*photo courtesy Wikimedia Commons (not used in the book)
Great whites can grow larger, but of all the species the average shark fisherman is likely to catch, tigers are the largest. Recreational anglers have landed tigers over 1700 pounds, and given the opportunity, this species can reach more than a ton. That's a lot of fish, and a good reason to keep the light tackle stowed in the cabin when a big tiger is in the chum line.
Tigers are warm-water sharks that may be found in any of the nearshore or offshore waters along the entire East Coast and Gulf of Mexico (not to mention the rest of the world) as long as they have temperatures of 70 degrees or better. Like most species, large tigers will typically tend to stay farther out in the deeper water while the juveniles will more likely be the ones encountered closer to shore.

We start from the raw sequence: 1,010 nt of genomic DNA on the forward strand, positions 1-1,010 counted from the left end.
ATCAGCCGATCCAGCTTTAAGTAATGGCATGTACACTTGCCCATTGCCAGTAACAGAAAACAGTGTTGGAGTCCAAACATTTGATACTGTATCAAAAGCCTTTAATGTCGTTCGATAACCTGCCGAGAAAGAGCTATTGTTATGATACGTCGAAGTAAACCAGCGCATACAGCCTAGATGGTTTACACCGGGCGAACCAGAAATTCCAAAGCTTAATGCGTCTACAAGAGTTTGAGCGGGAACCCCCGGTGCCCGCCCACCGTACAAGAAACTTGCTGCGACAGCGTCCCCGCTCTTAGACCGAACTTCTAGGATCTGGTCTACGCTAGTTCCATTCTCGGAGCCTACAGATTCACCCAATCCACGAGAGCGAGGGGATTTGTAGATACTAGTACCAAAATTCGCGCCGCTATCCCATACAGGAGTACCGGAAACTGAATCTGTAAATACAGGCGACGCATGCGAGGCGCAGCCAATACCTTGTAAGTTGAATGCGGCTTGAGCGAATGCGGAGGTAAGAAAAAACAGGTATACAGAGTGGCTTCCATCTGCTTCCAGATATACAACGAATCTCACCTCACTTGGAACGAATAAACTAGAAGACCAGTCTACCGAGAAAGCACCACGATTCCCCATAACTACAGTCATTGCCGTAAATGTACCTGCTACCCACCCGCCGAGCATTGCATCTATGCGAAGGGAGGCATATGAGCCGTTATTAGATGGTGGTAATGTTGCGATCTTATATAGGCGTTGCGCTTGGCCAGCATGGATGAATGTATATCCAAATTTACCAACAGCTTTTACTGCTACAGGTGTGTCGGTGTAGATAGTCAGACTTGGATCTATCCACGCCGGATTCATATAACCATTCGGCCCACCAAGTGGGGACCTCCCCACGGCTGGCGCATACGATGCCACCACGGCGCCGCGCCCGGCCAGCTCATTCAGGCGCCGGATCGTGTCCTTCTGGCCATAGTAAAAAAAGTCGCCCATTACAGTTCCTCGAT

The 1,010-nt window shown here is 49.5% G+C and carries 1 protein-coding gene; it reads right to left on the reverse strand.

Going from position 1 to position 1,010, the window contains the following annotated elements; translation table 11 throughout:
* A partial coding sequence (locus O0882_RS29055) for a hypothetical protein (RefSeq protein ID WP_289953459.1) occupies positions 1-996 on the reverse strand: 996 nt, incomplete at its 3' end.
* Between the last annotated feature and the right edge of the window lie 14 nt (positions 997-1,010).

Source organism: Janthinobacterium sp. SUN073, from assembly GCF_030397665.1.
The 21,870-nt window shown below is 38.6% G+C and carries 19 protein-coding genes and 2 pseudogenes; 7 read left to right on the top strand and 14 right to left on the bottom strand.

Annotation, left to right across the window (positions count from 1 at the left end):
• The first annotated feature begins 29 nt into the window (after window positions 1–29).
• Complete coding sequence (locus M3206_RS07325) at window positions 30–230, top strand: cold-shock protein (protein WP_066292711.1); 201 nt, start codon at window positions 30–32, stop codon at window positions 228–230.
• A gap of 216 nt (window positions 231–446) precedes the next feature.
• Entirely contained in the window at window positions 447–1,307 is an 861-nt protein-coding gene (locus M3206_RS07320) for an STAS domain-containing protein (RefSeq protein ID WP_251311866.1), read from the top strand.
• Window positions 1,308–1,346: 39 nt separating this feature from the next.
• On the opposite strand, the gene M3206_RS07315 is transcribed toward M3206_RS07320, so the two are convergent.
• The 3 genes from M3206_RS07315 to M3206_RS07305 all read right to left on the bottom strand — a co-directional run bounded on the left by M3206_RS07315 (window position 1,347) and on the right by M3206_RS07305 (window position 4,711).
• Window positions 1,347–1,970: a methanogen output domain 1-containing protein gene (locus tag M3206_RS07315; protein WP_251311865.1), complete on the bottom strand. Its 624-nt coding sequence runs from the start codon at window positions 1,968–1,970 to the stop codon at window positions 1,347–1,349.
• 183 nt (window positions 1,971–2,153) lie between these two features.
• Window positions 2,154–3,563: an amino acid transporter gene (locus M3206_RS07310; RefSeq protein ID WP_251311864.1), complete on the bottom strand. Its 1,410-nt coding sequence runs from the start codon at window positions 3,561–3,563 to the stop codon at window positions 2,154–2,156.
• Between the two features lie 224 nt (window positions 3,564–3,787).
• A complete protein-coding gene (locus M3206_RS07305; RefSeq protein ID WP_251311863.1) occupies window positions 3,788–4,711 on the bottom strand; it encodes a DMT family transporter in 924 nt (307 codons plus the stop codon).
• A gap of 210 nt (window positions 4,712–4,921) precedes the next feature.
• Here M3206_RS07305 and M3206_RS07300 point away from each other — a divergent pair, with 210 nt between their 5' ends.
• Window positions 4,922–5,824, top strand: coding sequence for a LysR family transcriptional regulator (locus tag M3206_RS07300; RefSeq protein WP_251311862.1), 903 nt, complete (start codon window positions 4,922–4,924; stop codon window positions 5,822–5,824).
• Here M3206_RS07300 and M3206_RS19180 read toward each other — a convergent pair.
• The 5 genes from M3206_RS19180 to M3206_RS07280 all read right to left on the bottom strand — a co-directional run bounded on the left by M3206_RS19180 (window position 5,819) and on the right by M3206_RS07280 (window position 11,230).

The Tiger's big head holds an exceptionally large jaw adorned with a set of unique serrated teeth that hook sharply to the side. This tooth design allows tiger sharks to feed on sea turtles (a favorite prey) and actually crush through the shells without breaking their teeth in the process. Tigers are probably the species that years ago prompted someone to label sharks "the ocean's garbage collectors". Stomach contents of these sharks have reviled enough animate and inanimate objects to show that they don't always show much discretion in what they eat- no wonder they get so fat!
Tigers were once a common catch in the Mid-Atlantic and Northeast, but like so many other shark species, their number have slipped dramatically. They're still occasionally taken in the northern latitudes, but these days the Southeast and Gulf provide anglers the best opportunity to encounter tiger sharks. The poor quality and taste of tiger shark meat makes this species of no use for food, therefore, there is absolutely no reason why any recreational fisherman should do anything but catch-and-release this species.